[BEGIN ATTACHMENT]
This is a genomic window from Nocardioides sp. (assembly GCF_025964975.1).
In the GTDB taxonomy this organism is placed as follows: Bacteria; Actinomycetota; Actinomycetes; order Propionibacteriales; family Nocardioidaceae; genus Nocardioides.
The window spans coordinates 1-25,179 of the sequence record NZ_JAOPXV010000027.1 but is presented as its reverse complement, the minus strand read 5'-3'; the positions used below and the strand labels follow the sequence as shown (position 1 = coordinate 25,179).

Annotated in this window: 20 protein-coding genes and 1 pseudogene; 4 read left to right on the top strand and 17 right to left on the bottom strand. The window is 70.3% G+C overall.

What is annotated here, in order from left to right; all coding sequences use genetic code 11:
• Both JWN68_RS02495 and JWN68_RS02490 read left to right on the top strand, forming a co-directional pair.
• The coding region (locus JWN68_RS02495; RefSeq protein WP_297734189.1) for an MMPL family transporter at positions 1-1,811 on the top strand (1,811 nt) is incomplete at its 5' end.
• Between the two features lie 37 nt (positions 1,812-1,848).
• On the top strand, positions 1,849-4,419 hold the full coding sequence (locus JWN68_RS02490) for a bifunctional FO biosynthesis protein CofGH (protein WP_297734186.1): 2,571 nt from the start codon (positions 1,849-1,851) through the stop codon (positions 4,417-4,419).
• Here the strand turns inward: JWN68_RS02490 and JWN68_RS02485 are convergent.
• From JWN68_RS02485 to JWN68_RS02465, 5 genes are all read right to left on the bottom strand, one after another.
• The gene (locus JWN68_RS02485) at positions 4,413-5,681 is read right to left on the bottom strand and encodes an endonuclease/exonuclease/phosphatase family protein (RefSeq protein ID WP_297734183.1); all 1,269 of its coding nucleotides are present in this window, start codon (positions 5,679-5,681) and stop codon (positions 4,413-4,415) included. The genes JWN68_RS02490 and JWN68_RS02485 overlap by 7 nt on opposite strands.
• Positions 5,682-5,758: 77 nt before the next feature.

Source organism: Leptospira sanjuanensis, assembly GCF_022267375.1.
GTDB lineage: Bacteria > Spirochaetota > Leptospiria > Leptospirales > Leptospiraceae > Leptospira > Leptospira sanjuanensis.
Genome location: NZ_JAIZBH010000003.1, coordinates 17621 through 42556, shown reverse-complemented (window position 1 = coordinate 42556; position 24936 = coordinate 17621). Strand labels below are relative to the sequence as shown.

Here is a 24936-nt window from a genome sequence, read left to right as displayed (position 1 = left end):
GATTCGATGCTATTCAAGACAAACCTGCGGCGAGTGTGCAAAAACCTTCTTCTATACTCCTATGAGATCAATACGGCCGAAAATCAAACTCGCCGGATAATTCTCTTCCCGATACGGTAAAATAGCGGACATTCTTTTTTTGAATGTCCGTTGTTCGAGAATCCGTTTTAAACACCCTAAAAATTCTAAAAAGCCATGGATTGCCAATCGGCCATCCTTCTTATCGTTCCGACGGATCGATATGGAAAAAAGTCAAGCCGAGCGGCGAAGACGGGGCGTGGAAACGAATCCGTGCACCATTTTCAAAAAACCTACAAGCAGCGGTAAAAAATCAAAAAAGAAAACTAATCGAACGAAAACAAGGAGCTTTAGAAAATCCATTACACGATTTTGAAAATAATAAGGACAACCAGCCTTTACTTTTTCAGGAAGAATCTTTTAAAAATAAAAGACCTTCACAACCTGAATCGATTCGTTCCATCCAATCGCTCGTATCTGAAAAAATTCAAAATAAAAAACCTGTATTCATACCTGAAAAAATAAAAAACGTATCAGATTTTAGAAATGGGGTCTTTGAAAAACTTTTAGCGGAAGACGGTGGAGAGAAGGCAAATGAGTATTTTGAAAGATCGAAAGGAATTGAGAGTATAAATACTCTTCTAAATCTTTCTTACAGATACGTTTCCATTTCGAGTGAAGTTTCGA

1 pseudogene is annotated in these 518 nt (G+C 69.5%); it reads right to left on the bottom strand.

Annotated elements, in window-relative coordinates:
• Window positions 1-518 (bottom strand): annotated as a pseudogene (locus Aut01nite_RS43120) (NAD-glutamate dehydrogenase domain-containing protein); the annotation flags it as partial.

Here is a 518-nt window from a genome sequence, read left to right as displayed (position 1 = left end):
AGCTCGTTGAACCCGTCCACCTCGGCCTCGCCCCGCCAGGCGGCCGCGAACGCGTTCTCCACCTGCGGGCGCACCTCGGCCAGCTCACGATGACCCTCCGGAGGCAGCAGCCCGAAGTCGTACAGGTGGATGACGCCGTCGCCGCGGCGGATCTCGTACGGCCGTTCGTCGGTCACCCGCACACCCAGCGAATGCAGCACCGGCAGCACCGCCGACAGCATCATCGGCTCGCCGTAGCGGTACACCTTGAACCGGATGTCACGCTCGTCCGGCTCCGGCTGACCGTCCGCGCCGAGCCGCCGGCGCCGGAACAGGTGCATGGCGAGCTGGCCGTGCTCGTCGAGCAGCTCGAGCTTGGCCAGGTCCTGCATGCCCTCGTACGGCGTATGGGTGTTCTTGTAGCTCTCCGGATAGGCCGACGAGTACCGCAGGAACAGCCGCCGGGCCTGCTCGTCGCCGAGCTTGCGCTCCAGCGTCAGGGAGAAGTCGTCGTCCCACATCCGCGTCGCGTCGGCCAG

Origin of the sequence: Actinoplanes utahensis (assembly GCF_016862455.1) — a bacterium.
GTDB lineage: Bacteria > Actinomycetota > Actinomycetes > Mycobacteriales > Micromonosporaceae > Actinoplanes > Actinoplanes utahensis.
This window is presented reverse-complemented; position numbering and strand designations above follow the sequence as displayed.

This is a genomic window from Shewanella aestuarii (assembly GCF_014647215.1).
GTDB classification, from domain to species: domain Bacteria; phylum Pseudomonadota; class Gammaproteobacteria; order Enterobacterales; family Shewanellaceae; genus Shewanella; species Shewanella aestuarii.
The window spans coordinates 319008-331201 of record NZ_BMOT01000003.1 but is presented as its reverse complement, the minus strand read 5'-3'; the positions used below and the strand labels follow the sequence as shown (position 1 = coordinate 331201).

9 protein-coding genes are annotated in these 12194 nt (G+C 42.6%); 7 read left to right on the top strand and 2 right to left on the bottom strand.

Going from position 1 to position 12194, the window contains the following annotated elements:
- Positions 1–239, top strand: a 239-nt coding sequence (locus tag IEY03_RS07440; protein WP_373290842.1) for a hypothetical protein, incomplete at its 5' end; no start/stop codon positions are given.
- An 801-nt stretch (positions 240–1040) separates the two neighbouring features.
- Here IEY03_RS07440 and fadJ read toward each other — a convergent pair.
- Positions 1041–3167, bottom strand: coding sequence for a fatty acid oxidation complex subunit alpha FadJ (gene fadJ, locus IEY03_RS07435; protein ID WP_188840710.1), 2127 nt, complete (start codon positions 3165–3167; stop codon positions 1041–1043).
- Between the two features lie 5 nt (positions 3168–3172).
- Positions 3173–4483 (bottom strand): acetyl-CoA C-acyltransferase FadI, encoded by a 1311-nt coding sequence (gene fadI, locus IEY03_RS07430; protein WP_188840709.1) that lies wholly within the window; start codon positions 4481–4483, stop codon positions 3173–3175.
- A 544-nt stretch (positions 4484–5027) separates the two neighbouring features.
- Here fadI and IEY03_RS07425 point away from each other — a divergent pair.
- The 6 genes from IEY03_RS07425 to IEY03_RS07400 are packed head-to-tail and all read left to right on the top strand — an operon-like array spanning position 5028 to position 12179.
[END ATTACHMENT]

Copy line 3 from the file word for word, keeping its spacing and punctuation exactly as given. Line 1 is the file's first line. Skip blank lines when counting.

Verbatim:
The window spans coordinates 1-25,179 of the sequence record NZ_JAOPXV010000027.1 but is presented as its reverse complement, the minus strand read 5'-3'; the positions used below and the strand labels follow the sequence as shown (position 1 = coordinate 25,179).